Royal Bank of Scotland, Britain's second biggest bank, yesterday laid out plans to use £1.5bn of capital it will generate from next year to fund a major share buy-back programme as well as for snapping up further acquisitions.
Fred Goodwin, chief executive of the group, announced the move as RBS recorded a 10 per cent rise in first-half profit to £3.45bn. RBS has been the most acquisitive bank in Britain in the past few years, snapping up NatWest in 2000 and Citizens in the US. The bank is swallowing Churchill, the general insurer, and has also bought a raft of smaller operations in the US and elsewhere. The buying spree is set to continue, partly funded by £1.5bn of capital it will save as of December when special payments to shareholders to fund the NatWest deal comes to an end.
However, Mr Goodwin warned, much of the cash might be returned to shareholders if attractive acquisitions did not present themselves in the short-term. The bank would then ask shareholders for cash when it does find deals it wants to pursue. "We do not want to build up a war chest because history has been extremely unkind to companies that do," Mr Goodwin said.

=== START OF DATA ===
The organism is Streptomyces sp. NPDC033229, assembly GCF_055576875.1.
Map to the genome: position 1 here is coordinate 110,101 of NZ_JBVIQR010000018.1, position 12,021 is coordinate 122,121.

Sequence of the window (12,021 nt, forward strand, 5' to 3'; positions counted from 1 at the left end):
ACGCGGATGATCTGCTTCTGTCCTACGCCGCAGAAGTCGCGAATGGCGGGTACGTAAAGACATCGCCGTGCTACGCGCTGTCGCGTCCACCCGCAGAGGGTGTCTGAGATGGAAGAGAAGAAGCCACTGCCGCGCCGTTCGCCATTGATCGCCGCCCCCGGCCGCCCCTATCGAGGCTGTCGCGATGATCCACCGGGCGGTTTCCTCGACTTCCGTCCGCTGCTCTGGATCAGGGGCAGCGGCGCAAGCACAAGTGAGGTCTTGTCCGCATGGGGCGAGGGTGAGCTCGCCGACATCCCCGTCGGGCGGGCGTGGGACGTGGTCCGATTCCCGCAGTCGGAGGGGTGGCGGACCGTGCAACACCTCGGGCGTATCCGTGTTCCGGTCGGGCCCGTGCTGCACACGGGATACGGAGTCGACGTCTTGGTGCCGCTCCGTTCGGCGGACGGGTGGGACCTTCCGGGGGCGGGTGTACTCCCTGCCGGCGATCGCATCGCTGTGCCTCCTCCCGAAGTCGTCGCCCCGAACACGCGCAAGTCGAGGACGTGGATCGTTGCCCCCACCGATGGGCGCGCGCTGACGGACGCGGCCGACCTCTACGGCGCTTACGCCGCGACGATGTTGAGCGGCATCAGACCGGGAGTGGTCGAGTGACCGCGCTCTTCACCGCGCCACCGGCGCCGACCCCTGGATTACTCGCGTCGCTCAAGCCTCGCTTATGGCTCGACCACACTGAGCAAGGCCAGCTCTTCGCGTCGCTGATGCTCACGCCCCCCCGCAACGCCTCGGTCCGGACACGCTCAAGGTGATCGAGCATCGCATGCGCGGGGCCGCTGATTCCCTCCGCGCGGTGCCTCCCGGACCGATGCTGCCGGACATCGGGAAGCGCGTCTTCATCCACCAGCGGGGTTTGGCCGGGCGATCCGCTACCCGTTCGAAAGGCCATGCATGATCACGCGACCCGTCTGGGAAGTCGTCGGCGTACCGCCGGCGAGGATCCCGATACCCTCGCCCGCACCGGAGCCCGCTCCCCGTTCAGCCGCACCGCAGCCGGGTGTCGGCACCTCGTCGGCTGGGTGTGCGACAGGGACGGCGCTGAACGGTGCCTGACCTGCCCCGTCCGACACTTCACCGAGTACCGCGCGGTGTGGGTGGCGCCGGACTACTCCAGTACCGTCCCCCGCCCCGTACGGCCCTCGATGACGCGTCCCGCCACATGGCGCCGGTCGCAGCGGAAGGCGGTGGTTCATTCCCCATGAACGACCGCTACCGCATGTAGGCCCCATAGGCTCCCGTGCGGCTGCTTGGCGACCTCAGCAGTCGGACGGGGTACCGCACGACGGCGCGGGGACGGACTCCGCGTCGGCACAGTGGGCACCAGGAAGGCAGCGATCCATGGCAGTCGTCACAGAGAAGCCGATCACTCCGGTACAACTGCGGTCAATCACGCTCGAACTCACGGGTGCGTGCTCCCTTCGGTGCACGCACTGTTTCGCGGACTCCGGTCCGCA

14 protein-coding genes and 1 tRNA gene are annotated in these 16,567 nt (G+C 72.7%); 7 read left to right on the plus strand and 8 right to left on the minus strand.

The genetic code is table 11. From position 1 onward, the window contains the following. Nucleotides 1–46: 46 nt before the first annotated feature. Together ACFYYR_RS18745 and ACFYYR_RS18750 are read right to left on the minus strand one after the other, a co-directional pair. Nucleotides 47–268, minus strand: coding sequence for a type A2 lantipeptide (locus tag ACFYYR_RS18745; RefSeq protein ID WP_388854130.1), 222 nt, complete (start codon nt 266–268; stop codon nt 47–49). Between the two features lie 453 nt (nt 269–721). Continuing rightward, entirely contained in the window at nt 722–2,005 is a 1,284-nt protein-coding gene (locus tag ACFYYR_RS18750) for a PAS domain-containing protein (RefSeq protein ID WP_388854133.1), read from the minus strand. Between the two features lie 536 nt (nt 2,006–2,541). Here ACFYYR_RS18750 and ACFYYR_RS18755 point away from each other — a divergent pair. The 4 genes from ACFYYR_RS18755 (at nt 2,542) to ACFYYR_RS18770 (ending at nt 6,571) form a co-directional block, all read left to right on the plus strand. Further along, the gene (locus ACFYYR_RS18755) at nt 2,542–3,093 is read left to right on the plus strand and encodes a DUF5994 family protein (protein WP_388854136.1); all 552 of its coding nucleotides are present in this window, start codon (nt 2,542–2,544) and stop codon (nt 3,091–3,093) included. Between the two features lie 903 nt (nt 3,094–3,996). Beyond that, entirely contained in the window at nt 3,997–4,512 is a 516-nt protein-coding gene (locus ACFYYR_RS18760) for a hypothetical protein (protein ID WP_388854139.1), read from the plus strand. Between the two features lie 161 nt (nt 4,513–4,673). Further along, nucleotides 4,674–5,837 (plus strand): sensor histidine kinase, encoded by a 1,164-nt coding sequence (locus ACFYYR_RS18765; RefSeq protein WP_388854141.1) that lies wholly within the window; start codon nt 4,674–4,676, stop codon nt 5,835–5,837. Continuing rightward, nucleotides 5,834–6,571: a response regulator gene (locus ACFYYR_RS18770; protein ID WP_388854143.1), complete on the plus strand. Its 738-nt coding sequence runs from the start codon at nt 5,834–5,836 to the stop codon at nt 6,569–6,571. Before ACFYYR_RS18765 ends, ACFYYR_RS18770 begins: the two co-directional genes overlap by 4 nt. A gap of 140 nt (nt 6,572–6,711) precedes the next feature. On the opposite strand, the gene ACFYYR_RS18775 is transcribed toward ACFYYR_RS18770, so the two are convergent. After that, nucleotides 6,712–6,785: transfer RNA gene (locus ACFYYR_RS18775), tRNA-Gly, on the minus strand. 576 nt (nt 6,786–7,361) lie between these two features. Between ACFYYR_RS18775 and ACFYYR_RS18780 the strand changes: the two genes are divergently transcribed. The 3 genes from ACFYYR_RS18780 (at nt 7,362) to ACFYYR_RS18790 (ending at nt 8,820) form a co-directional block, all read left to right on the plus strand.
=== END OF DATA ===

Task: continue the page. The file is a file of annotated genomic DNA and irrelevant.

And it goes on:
RBS, which has a relatively small presence in the UK mortgage market compared with its rivals, has been rumoured to be eyeing Abbey National, the second biggest provider of home loans in the UK. But Mr Goodwin said now was not the time to buy a mortgage bank, "because they are in for a period of slowdown". He also highlighted competition problems with a potential tie-up with Abbey. RBS's shares fell 85p to 1657p, making it the biggest faller in the FTSE 100.
Mr Goodwin conceded that RBS's cost reduction programme has slowed - a situation which is "inevitable when a business approaches its maximum level of efficiency". But he insisted there were more ways to improve the cost-income ratio and said he would have to "consider" outsourcing some of RBS's processing business to India, where employment costs are much lower.
Margins are expected to be slightly eroded in the second half, as low interest rates pinch profitability, and because of extra costs imposed by the Competition Commission on providing small business accounts.Reuse content